"From the eighteenth to the early twentieth centuries, Crown representatives and leaders of Aboriginal communities signed treaties throughout most of Canada in an effort to resolve issues of outstanding Aboriginal title. [...] Crown representatives interpreted these treaties as a “blanket extinguishment” of Aboriginal title. However, many have argued that at the time the treaties were negotiated, Aboriginal signatories did not understand the treaties as limiting or extinguishing their title." (From Indigenous Foundations).
To understand treaties (both historical and modern/comprehensive) it is important to understand the nation-to-nation relationships built between Canada and First Nations over time, as well as treaty-making processes that pre-date colonization. The following resources contribute to this understanding:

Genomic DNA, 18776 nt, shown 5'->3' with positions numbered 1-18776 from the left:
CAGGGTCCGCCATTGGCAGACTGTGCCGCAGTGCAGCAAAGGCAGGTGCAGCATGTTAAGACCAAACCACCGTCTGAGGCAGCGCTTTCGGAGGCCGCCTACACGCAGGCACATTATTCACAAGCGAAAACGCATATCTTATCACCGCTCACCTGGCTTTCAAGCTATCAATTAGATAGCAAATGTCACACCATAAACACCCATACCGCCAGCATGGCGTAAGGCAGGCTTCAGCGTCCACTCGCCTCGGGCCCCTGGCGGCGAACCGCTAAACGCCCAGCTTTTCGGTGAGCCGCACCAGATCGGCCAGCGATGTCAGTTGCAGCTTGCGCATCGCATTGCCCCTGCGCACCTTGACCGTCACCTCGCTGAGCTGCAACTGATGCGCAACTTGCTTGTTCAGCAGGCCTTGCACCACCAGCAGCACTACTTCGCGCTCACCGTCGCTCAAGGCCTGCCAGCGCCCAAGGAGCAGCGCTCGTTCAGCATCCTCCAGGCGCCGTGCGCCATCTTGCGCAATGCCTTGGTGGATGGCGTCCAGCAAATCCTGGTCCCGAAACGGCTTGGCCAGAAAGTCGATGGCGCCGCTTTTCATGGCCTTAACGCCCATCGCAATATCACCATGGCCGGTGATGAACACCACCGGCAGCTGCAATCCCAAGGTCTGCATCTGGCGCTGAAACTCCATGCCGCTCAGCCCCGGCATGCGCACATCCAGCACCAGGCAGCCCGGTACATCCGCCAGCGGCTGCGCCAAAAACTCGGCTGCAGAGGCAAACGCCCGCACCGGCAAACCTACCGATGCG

IMPORTANT: Many of the links provided are from Indigenous and Northern Affairs Canada (INAC). In August of 2017, the government announced INAC would be dissolved into Crown-Indigenous Relations and Northern Affairs Canada and Indigenous Services Canada. If any of the links do not work, please notify X̱wi7x̱wa Library and we will fix them as soon as possible.
Indigenous and Northern Affairs Canada (INAC) will be split into two bodies, each with a distinct set of responsibilities:
"Since 1794, Aboriginal Peoples have been guaranteed the right to trade and travel between the United States and Canada, which was then a territory of Great Britain. This right is recognized in Article III of the Jay Treaty, also known as the Treaty of Amity, Commerce and Navigation of 1794 and subsequent laws that stem from the Jay Treaty." (From Pine Tree Legal Assistance).